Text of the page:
A shallow earthquake hit Turkey
“Ten major cities were affected by the tremors,” Tobin said. “The scale is remarkable.”
The location of the earthquakes was no surprise. They broke off near what seismologists call a “triple junction” – where the African, Arabian and Anatolian tectonic plates meet. The Eastern Anatolian Fault is a known and mapped fault system.
Eastern Anatolia, like the San Andreas Fault in California, is a strike-slip fault. The quake was the result of stress – and then landslide – as tectonic plates rubbed sideways.
Unlike other types of earthquakes, such as those produced by subduction zones, strike-slip faults are known to produce shallow earthquakes that cause shaking relatively close to the Earth’s surface.
Tobin said it was what he considers a “long” earthquake, meaning the energy traveled a great distance along the fault line.
“The length of the fault and the size of the slip is what generates the very large tremors, which cause such damage,” Tobin said.
In this case, the shaking most likely destabilized another fault line that branches off into the Eastern Anatolia fault system, triggering a magnitude 7.5 earthquake.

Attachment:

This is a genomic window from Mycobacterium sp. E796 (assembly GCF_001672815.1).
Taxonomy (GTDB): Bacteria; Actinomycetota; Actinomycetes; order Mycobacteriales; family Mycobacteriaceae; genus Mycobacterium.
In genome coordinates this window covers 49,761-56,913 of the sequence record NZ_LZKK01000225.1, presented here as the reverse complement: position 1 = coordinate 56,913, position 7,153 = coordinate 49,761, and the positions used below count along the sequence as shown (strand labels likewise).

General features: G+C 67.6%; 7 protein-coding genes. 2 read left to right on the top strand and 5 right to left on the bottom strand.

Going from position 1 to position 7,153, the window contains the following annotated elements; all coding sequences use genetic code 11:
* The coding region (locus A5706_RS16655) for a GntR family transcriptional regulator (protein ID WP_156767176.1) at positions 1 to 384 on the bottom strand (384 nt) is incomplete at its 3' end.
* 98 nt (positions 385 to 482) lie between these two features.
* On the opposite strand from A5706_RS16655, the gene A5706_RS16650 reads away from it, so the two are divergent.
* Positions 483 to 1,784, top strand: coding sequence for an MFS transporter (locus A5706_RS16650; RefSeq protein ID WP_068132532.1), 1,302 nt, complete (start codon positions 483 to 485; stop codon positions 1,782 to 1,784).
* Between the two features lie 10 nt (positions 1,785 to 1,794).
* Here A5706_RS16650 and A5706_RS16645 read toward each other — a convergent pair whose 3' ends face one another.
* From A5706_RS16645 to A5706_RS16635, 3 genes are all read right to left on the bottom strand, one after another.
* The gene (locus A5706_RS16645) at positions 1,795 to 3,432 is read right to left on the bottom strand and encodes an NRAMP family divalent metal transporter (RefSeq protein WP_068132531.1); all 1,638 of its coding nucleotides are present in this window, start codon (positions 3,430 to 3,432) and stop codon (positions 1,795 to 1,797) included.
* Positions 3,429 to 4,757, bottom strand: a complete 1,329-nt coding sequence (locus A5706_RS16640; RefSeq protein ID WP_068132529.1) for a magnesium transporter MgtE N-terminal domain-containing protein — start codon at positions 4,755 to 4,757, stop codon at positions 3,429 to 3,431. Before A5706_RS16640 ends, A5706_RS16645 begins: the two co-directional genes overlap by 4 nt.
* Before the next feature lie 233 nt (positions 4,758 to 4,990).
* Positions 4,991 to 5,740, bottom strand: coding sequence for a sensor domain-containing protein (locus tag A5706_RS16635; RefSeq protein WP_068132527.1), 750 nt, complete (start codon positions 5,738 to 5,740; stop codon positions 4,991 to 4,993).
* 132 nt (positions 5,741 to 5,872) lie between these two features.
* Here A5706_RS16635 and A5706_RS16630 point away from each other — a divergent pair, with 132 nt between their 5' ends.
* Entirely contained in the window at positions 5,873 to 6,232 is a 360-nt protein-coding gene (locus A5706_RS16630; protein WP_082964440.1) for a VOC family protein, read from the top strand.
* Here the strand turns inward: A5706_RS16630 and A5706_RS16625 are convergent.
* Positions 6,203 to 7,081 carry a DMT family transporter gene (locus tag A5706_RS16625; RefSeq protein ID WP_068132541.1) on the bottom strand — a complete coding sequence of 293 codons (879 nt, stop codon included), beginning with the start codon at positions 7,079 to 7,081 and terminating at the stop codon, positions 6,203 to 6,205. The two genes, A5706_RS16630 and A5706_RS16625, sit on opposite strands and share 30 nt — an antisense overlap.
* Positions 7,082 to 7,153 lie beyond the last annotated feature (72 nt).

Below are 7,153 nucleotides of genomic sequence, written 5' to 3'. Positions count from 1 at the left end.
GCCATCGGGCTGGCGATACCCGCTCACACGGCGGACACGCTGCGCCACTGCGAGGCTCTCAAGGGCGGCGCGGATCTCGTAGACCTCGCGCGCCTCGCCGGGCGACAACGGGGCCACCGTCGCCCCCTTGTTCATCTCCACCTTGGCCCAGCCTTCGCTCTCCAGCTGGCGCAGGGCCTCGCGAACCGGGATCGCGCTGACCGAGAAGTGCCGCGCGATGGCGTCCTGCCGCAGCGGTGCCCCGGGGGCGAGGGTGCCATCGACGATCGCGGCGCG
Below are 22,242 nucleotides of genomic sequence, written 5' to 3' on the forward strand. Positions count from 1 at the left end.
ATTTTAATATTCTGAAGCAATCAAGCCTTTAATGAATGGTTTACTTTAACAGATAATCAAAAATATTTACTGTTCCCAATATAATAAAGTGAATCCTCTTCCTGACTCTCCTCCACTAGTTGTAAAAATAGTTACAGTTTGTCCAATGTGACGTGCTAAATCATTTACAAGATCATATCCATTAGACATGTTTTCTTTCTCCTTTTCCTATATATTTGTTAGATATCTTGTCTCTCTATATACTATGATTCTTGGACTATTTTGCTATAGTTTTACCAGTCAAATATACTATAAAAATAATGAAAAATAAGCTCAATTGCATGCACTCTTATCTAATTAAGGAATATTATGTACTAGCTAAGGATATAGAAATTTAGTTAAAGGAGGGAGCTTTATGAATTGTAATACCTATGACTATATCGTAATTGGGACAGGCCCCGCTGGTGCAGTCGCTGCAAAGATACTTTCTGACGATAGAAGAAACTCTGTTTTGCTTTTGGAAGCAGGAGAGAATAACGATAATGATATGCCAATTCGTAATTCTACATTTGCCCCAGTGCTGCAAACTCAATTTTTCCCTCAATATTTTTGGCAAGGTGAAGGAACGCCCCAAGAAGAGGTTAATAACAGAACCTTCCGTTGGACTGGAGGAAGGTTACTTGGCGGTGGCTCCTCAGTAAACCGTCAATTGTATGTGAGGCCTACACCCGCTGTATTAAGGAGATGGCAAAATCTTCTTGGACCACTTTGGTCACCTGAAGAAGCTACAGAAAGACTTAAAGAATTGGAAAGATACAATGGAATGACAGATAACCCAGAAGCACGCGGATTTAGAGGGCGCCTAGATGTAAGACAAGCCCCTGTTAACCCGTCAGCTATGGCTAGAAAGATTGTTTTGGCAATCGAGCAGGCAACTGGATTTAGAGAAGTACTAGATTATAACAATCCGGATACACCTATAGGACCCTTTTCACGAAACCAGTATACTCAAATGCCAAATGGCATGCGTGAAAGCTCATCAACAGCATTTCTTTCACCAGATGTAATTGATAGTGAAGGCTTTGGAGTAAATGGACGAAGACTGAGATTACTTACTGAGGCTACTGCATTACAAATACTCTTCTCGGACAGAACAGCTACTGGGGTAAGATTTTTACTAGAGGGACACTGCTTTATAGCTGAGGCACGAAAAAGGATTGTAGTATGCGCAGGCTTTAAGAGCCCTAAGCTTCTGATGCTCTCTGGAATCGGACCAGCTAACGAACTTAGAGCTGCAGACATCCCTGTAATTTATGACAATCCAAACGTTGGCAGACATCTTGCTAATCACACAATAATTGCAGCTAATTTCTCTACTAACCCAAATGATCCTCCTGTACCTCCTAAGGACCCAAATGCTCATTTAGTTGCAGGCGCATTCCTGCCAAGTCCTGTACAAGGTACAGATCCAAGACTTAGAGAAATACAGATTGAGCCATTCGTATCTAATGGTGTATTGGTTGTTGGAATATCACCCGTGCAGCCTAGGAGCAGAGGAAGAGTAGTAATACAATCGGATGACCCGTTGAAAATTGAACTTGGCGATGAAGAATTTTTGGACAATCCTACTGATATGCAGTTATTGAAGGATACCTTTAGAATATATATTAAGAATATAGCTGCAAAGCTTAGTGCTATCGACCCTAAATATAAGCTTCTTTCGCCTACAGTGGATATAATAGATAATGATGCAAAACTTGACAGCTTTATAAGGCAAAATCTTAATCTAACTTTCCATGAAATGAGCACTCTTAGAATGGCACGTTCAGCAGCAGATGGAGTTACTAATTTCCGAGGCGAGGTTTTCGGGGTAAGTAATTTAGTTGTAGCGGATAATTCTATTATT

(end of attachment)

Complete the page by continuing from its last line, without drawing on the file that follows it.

Affected areas in Turkey are particularly vulnerable, as many buildings were constructed with unreinforced masonry or brick and concrete that were brittle and unable to withstand strong and prolonged shaking, according to the USGS.
Tobin said early videos from Turkey showed collapsed buildings next to other buildings that appeared largely intact, a sign that those not built to modern earthquake standards were at great risk, although shaking could vary over short distances.
“This region was unfortunately at high risk for substandard structures for earthquakes, and that’s what we’re seeing playing out right now,” Tobin said.
Dozens of aftershocks have already been recorded, and they could pose a hazard for some time as the network of faults in the region absorb new stress changes in the Earth’s crust.
CORRECTION (Feb. 6, 2023, 7:01 p.m. ET): A previous version of this article misstated the name of the US agency that tracks earthquakes. It’s the US Geological Survey, not the US Geological Society.